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Saturday 19 October 2019
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Glimmer of Hope, the people’s foundation

Zahir Ali, president of Glimmer of Hope Foundation and one of the eight Courts Heroes Initiative finalists.
Zahir Ali, president of Glimmer of Hope Foundation and one of the eight Courts Heroes Initiative finalists.

ONLINE voting continues in the Courts TT Heroes Initiative, which seeks to recognise “the selfless giving and work” of the people who are making a difference in the lives of others. Today we feature the last two finalists, Zahir Ali and Kyle Dardaine. Voting ends today.

There is a recipe for doing humanitarian work and the ingredients are love, a good heart and non-discrimination, Zahir Ali says. This he believes is all it takes to help humankind in need. Ali is the president of The Glimmer of Hope Foundation and one of the eight finalists of the Courts Heroes Initiative.

Ali’s organisation started four years ago, in 2015 when, as a then cancer patient, he wanted to reach out to families to distribute hampers he had made. He visited various families giving out the hampers and when he visited the last family and handed a little girl a plastic bag with snacks she began to cry. She was happy, he said to Newsday in a phone interview, because her school bag was then a plastic bag and was ripped.

“So she was not grateful for what was in the bag, she was grateful for the plastic bag to put her books in,” he said.

That child motivated Ali to start the foundation. The organisation became a registered one last year. Composed of over 24 full-time members and five directors including Ali, it channels its energy to assist the elderly, single parents, the homeless, orphans and the downtrodden. The San Juan-based foundation, over its four-year existence, has even constructed 27 houses for people through its generous donors. Ali was proud to say the foundation has never held a fundraiser.

“Everything that comes in, it goes out. We are not a foundation for the flood or a foundation for Christmas, we operate 24 hours...,” Ali said.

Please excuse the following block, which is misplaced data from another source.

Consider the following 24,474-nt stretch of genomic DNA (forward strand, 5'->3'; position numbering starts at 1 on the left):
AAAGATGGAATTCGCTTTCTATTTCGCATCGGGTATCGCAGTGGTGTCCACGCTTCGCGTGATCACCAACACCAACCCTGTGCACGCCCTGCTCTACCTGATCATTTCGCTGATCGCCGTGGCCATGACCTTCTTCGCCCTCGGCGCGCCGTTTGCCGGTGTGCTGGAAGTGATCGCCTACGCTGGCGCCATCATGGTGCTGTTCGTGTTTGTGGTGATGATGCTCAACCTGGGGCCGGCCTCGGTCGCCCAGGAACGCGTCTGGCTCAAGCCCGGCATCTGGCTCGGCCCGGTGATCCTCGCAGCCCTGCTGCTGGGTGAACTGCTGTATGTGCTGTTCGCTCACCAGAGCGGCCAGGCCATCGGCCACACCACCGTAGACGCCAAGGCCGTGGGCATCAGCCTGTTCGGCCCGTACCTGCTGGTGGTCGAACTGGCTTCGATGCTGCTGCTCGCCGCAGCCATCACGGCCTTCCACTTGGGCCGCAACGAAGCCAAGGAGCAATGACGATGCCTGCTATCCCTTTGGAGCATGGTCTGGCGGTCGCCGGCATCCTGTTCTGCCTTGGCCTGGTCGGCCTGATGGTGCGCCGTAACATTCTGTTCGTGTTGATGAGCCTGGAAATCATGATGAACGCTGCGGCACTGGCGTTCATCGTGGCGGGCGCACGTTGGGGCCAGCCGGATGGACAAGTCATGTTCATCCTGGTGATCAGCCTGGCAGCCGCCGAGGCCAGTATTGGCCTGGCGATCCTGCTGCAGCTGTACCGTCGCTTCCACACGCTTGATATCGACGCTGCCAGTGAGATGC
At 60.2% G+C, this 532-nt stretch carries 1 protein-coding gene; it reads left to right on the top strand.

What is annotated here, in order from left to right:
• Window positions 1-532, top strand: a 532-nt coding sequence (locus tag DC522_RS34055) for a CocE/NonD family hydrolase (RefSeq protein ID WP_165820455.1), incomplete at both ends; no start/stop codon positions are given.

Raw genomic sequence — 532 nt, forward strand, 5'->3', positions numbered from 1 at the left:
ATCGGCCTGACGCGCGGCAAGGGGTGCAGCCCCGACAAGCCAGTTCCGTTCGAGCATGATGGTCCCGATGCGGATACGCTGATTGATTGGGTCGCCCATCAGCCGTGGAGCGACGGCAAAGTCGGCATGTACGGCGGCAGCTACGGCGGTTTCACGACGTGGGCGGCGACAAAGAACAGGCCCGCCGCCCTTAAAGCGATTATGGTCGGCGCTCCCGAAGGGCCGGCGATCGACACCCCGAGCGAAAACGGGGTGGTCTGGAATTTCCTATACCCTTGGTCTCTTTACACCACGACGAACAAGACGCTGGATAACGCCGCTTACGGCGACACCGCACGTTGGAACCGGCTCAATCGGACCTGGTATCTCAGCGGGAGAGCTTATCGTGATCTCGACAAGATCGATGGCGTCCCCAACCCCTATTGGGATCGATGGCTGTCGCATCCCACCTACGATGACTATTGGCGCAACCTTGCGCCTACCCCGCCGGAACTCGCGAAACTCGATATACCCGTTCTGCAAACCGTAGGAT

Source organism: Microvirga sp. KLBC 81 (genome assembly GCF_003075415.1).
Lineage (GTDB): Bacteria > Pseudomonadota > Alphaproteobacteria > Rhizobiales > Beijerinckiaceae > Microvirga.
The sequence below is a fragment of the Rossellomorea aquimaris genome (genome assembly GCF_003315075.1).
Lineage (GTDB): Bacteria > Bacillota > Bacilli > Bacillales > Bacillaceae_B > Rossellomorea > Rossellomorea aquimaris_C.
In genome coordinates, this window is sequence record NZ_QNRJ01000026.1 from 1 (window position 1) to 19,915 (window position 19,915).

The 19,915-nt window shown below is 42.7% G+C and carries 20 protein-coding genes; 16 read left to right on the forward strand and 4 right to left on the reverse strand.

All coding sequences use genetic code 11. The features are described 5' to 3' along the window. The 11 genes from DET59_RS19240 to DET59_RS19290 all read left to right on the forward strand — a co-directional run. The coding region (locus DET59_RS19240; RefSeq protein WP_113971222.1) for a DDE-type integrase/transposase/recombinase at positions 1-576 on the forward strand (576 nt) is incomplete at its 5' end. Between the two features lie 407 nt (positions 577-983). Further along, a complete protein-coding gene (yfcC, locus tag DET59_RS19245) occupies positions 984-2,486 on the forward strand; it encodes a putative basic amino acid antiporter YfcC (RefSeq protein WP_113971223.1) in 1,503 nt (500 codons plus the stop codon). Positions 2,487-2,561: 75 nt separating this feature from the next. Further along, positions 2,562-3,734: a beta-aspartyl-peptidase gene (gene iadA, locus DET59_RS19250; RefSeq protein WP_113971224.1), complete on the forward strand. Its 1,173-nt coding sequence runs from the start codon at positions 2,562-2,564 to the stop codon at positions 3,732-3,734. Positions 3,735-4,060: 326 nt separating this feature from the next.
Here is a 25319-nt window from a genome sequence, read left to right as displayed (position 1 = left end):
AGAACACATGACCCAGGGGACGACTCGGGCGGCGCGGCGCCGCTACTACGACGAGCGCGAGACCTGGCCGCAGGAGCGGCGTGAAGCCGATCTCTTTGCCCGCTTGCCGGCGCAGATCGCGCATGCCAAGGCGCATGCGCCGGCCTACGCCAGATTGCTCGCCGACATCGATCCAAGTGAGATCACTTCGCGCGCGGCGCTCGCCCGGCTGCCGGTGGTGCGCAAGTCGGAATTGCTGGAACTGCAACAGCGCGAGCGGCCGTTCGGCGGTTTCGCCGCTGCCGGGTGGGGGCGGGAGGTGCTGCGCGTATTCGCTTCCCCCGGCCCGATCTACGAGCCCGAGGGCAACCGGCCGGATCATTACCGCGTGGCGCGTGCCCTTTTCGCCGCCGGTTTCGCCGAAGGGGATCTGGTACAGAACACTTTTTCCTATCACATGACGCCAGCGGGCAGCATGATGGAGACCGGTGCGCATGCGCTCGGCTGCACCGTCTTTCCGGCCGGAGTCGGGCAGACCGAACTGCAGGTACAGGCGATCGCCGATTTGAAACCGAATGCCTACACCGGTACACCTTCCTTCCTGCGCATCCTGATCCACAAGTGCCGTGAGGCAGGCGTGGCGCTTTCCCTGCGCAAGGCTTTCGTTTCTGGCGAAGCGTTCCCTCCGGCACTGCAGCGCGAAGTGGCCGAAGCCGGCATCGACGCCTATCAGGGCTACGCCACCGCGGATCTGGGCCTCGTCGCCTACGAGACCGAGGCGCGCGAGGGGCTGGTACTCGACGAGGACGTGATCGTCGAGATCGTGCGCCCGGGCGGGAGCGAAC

The foundation assesses those receiving its donations.

“They are people who just want to make a difference in someone’s life so we do the proper assessment first to determine the person. Then at the same time we not only give them a hamper but empower them to get out of it.”

The group’s overall mission is to empower people.

Ali attributed the foundation’s success to this principle. The donors reach far and wide, Ali said, including as far as Dubai and the UK.

While Ali is currently in remission from his lung cancer it is not this which prompted him to begin his charity work. He has always had a love for people and humanity. He believes, however, not everyone can be a humanitarian.

“People call themselves humanitarians but you cannot be a humanitarian when you’re only helping one set of people. If you’re only helping people of your own race or religion.” To him, this is the people’s foundation.

This year the foundation filled 131 book lists and gave out over 500 stationery bags. It also helps children with laptops, pays transportation to schools and helps children with educational expenses.

“I am honoured to know that I can do so much for my country and give back to my country,” he said.

Ali, also an accountant, said of being nominated and a finalist in the Courts Heroes Initiative that he was happy to be nominated even though he believes his recognition comes from God.

“I was very excited about it especially when I heard we were in the top eight. It means a lot,” Ali said.

To vote for this nominee, visit https://unicomercourtscaribbean.wishpond.com/courtsheroes/

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